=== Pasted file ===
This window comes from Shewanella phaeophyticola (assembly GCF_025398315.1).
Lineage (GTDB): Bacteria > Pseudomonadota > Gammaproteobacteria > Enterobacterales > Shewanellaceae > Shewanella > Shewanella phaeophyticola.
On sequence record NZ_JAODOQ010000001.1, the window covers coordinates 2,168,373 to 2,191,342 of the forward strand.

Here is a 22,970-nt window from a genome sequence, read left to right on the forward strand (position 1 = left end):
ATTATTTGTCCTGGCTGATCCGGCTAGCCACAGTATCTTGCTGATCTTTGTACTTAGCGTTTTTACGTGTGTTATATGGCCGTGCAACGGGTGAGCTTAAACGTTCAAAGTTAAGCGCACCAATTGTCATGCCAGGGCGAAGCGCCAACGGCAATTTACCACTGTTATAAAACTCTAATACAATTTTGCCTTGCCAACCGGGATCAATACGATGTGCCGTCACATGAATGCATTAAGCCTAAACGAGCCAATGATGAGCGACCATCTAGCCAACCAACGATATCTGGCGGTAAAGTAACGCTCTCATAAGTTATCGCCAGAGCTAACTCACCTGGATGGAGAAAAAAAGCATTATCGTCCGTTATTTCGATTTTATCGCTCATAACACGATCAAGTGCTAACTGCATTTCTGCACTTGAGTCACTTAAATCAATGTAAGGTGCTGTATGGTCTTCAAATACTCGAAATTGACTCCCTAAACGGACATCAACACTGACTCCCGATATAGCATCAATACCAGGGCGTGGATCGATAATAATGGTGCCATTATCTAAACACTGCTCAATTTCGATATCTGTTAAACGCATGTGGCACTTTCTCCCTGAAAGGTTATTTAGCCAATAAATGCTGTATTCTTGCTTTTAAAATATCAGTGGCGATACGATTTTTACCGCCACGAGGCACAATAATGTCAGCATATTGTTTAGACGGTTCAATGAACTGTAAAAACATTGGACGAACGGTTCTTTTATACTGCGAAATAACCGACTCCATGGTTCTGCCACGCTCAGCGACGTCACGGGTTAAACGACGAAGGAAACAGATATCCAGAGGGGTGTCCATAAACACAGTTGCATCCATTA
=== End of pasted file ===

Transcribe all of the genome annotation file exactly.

This window comes from Shewanella phaeophyticola (assembly GCF_025398315.1).
Lineage (GTDB): Bacteria > Pseudomonadota > Gammaproteobacteria > Enterobacterales > Shewanellaceae > Shewanella > Shewanella phaeophyticola.
On sequence record NZ_JAODOQ010000001.1, the window covers coordinates 2,168,373 to 2,191,342 of the forward strand.

Here is a 22,970-nt window from a genome sequence, read left to right on the forward strand (position 1 = left end):
ATTATTTGTCCTGGCTGATCCGGCTAGCCACAGTATCTTGCTGATCTTTGTACTTAGCGTTTTTACGTGTGTTATATGGCCGTGCAACGGGTGAGCTTAAACGTTCAAAGTTAAGCGCACCAATTGTCATGCCAGGGCGAAGCGCCAACGGCAATTTACCACTGTTATAAAACTCTAATACAATTTTGCCTTGCCAACCGGGATCAATACGATGTGCCGTCACATGAATGCATTAAGCCTAAACGAGCCAATGATGAGCGACCATCTAGCCAACCAACGATATCTGGCGGTAAAGTAACGCTCTCATAAGTTATCGCCAGAGCTAACTCACCTGGATGGAGAAAAAAAGCATTATCGTCCGTTATTTCGATTTTATCGCTCATAACACGATCAAGTGCTAACTGCATTTCTGCACTTGAGTCACTTAAATCAATGTAAGGTGCTGTATGGTCTTCAAATACTCGAAATTGACTCCCTAAACGGACATCAACACTGACTCCCGATATAGCATCAATACCAGGGCGTGGATCGATAATAATGGTGCCATTATCTAAACACTGCTCAATTTCGATATCTGTTAAACGCATGTGGCACTTTCTCCCTGAAAGGTTATTTAGCCAATAAATGCTGTATTCTTGCTTTTAAAATATCAGTGGCGATACGATTTTTACCGCCACGAGGCACAATAATGTCAGCATATTGTTTAGACGGTTCAATGAACTGTAAAAACATTGGACGAACGGTTCTTTTATACTGCGAAATAACCGACTCCATGGTTCTGCCACGCTCAGCGACGTCACGGGTTAAACGACGAAGGAAACAGATATCCAGAGGGGTGTCCATAAACACAGTTGCATCCATTA